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Over the past two weeks Likud has lost approximately 15 percent of its former electoral support to other right-wing parties, according to a Haaretz poll.

The poll, commissioned by Haaretz and performed by the survey company Dialogue, indicates Likud would receive 30 seats in the Knesset compared to 36 in a previous survey by the same pollster.

Apparently, all the votes that make up the six-seat difference went to Yisrael Beiteinu, Shas and Habayit Hayehudi - all of which could boast a significant increase in constituents.

On the whole, the rightist bloc is still leading over the centrist Kadima and the leftist Labor by some 12 seats. The Pensioners Party managed to garner more support compared to the December 10 poll, bringing it to a total of two seats.

A possible explanation as to why Likud hemorrhaged votes can be found in the controversy surrounding hardliner Likudnik Moshe Feiglin's election to the relatively high 20th spot during the party's primary election last week.

Invoking various technical and legal amendments in the party's charter, Netanyahu managed to bump Feiglin down by more than 15 seats in what commentators described as a bid to prevent Likud from losing votes due to an overly-hawkish public image.

Now it appears that Feiglin's ousting from a Knesset seat has backfired, causing rightist voters to abandon Likud for sectarian and hardliner parties.

But according to the Dialogue survey, which was conducted over the phone and included 475 participants, Likud's decline adds nothing to Kadima's base of support. In fact, Tzipi Livni's party has continued its steady but slow decline of one seat every fortnight. It now holds 26 seats, compared to 27 two weeks ago and 28 last month.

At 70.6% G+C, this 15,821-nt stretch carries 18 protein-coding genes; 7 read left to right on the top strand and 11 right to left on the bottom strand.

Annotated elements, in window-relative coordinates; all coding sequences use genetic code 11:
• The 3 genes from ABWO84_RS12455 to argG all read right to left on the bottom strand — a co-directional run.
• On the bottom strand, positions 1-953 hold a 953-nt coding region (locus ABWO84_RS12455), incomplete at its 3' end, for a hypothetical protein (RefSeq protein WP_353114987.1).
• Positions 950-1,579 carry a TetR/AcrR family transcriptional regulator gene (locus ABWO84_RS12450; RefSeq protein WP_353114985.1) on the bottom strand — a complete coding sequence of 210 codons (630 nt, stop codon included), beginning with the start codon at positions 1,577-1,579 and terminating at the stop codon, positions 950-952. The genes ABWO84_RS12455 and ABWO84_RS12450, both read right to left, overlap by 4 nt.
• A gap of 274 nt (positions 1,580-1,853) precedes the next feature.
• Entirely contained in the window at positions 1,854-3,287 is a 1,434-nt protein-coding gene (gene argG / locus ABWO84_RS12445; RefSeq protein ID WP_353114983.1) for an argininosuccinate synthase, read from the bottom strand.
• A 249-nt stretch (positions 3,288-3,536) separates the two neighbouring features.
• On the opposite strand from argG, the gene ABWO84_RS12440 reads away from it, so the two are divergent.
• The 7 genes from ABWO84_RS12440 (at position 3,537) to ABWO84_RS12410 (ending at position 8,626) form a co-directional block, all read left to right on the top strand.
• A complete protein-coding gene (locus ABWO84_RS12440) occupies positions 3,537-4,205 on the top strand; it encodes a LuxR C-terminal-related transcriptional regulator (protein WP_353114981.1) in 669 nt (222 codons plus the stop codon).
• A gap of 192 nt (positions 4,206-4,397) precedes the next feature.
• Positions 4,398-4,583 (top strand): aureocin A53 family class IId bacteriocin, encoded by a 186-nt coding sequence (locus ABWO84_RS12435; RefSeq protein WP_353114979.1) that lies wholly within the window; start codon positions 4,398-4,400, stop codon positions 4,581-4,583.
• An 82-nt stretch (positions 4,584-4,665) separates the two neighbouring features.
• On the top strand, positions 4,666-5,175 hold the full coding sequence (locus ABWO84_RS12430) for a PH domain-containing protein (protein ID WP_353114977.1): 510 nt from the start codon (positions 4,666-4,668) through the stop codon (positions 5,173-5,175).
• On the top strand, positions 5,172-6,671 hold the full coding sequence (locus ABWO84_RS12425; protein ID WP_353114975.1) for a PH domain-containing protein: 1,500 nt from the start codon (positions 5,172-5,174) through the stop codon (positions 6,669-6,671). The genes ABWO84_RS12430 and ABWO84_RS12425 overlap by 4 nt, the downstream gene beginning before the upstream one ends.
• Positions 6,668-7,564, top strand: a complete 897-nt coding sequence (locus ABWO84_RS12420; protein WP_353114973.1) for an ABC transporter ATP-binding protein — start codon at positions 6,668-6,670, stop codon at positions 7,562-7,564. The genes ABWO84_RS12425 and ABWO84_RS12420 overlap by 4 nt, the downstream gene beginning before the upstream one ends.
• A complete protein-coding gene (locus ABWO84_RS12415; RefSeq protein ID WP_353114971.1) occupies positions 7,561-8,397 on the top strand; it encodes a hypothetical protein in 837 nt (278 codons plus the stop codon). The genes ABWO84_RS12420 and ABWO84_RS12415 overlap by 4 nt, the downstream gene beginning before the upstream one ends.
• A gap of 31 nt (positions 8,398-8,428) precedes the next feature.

Just as Kadima cannot claim to profit from Likud's misfortune, so Labor cannot boast any achievement at Kadima's expense. If Ehud Barak's party - which is currently Israel's fifth largest - is responsible for Kadima's one-seat loss, then it has probably lost that seat to Meretz, which rose by two seats over the past two weeks and may now command the support of enough voters to give it eight Knesset seats.

The poll - which has a 4.5 percent margin of error - also reveals that most Israelis oppose a massive invasion into the Gaza Strip. Some 46 percent of responders said they were opposed to "a land incursion into Gaza which could end in fatalities for the Israel Defense Forces," as stated in the question. Forty percent of participants said they favored such a move.

However, the poll was performed before Hamas fired dozens of Qassam rockets into Israel yesterday and so the number of people who support an invasion may well have been higher if they were asked today.

Irrespective of this, past experience - including in the Second Lebanon War - shows that popular support for military action wanes rapidly unless they are won quickly, or if they result in too many casualties.

This knowledge, which has not escaped Defense Minister Barak and Prime Minister Ehud Olmert, could go a long way in explaining why they and other decision makers have so far refrained from ordering the Israel Defense Forces to enter Gaza.